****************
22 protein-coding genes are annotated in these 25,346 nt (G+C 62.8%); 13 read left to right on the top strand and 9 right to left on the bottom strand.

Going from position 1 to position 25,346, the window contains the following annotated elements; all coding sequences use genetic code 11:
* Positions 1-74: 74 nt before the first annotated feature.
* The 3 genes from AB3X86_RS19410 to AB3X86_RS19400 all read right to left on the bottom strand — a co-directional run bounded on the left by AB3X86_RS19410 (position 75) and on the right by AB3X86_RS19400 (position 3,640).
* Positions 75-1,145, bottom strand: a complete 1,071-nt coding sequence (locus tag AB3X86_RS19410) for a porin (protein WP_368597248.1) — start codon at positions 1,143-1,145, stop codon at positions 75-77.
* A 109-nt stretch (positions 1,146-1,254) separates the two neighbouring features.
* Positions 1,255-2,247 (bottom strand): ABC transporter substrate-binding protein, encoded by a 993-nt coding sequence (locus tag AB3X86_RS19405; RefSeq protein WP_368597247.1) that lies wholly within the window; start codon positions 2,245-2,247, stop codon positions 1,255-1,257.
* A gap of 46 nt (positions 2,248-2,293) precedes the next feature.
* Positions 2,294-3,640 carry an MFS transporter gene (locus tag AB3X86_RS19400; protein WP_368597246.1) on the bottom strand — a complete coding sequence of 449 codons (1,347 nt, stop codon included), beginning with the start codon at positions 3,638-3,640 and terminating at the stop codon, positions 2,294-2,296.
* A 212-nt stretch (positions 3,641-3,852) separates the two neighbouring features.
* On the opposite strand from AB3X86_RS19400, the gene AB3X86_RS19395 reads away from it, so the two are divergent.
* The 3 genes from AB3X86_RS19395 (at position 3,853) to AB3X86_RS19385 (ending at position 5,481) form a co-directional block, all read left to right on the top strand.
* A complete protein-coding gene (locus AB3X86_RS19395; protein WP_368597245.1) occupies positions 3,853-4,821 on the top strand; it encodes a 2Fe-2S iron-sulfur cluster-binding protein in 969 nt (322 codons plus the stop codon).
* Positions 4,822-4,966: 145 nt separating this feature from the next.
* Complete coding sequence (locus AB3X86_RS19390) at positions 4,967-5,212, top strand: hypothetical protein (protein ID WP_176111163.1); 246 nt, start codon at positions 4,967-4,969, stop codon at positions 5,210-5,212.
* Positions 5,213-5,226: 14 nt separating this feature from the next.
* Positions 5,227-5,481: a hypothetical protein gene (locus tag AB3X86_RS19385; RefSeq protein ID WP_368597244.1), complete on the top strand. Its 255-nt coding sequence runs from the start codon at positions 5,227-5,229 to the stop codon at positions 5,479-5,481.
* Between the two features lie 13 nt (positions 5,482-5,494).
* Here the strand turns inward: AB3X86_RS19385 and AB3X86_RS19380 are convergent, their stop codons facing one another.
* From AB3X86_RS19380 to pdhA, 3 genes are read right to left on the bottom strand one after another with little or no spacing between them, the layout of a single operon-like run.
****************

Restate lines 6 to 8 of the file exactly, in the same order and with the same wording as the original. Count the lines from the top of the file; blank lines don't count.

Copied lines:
* A 109-nt stretch (positions 1,146-1,254) separates the two neighbouring features.
* Positions 1,255-2,247 (bottom strand): ABC transporter substrate-binding protein, encoded by a 993-nt coding sequence (locus tag AB3X86_RS19405; RefSeq protein WP_368597247.1) that lies wholly within the window; start codon positions 2,245-2,247, stop codon positions 1,255-1,257.
* A gap of 46 nt (positions 2,248-2,293) precedes the next feature.